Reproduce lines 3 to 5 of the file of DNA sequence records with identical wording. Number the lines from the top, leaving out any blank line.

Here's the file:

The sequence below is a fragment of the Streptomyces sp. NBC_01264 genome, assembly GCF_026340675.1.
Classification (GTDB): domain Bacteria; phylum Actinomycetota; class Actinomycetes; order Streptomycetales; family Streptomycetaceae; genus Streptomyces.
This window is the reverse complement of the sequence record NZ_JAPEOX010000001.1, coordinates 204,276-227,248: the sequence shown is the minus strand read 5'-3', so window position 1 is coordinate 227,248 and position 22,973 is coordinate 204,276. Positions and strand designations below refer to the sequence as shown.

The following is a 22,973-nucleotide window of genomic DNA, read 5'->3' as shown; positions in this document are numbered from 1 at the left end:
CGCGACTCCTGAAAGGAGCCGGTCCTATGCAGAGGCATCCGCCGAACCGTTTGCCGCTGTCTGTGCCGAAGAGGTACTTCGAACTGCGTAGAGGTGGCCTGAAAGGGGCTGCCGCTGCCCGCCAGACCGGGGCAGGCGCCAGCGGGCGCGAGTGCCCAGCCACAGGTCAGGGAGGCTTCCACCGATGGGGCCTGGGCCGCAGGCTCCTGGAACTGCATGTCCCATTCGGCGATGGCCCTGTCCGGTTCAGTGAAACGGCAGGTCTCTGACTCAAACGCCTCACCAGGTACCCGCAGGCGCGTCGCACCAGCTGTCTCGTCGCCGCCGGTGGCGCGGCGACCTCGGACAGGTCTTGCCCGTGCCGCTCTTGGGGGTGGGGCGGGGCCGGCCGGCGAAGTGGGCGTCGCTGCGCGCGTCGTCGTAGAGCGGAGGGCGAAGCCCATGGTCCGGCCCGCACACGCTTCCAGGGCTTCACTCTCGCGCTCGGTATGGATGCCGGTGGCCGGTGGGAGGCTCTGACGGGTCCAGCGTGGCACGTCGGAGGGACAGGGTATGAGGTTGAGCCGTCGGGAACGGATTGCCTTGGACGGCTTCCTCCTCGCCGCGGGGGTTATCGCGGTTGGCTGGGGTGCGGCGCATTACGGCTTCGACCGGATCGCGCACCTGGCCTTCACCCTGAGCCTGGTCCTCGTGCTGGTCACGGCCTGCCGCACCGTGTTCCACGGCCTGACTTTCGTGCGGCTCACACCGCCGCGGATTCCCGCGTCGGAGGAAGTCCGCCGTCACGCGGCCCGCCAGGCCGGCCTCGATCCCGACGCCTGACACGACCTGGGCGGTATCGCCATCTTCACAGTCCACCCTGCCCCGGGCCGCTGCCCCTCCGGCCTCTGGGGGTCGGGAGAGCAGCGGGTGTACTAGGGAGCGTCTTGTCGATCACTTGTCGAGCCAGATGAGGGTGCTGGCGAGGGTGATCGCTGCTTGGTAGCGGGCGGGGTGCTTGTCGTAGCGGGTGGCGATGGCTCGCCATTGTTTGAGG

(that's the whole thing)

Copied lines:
This window is the reverse complement of the sequence record NZ_JAPEOX010000001.1, coordinates 204,276-227,248: the sequence shown is the minus strand read 5'-3', so window position 1 is coordinate 227,248 and position 22,973 is coordinate 204,276. Positions and strand designations below refer to the sequence as shown.

The following is a 22,973-nucleotide window of genomic DNA, read 5'->3' as shown; positions in this document are numbered from 1 at the left end:
CGCGACTCCTGAAAGGAGCCGGTCCTATGCAGAGGCATCCGCCGAACCGTTTGCCGCTGTCTGTGCCGAAGAGGTACTTCGAACTGCGTAGAGGTGGCCTGAAAGGGGCTGCCGCTGCCCGCCAGACCGGGGCAGGCGCCAGCGGGCGCGAGTGCCCAGCCACAGGTCAGGGAGGCTTCCACCGATGGGGCCTGGGCCGCAGGCTCCTGGAACTGCATGTCCCATTCGGCGATGGCCCTGTCCGGTTCAGTGAAACGGCAGGTCTCTGACTCAAACGCCTCACCAGGTACCCGCAGGCGCGTCGCACCAGCTGTCTCGTCGCCGCCGGTGGCGCGGCGACCTCGGACAGGTCTTGCCCGTGCCGCTCTTGGGGGTGGGGCGGGGCCGGCCGGCGAAGTGGGCGTCGCTGCGCGCGTCGTCGTAGAGCGGAGGGCGAAGCCCATGGTCCGGCCCGCACACGCTTCCAGGGCTTCACTCTCGCGCTCGGTATGGATGCCGGTGGCCGGTGGGAGGCTCTGACGGGTCCAGCGTGGCACGTCGGAGGGACAGGGTATGAGGTTGAGCCGTCGGGAACGGATTGCCTTGGACGGCTTCCTCCTCGCCGCGGGGGTTATCGCGGTTGGCTGGGGTGCGGCGCATTACGGCTTCGACCGGATCGCGCACCTGGCCTTCACCCTGAGCCTGGTCCTCGTGCTGGTCACGGCCTGCCGCACCGTGTTCCACGGCCTGACTTTCGTGCGGCTCACACCGCCGCGGATTCCCGCGTCGGAGGAAGTCCGCCGTCACGCGGCCCGCCAGGCCGGCCTCGATCCCGACGCCTGACACGACCTGGGCGGTATCGCCATCTTCACAGTCCACCCTGCCCCGGGCCGCTGCCCCTCCGGCCTCTGGGGGTCGGGAGAGCAGCGGGTGTACTAGGGAGCGTCTTGTCGATCACTTGTCGAGCCAGATGAGGGTGCTGGCGAGGGTGATCGCTGCTTGGTAGCGGGCGGGGTGCTTGTCGTAGCGGGTGGCGATGGCTCGCCATTGTTTGAGG